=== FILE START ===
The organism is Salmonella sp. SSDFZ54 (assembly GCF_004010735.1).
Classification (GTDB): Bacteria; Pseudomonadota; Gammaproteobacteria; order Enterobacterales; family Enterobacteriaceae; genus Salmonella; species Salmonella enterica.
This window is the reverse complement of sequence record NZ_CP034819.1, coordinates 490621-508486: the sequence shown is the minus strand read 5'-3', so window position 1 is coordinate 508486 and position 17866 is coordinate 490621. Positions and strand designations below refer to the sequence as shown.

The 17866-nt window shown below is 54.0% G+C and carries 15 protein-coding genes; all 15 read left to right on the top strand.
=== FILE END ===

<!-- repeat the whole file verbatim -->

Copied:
The organism is Salmonella sp. SSDFZ54 (assembly GCF_004010735.1).
Classification (GTDB): Bacteria; Pseudomonadota; Gammaproteobacteria; order Enterobacterales; family Enterobacteriaceae; genus Salmonella; species Salmonella enterica.
This window is the reverse complement of sequence record NZ_CP034819.1, coordinates 490621-508486: the sequence shown is the minus strand read 5'-3', so window position 1 is coordinate 508486 and position 17866 is coordinate 490621. Positions and strand designations below refer to the sequence as shown.

The 17866-nt window shown below is 54.0% G+C and carries 15 protein-coding genes; all 15 read left to right on the top strand.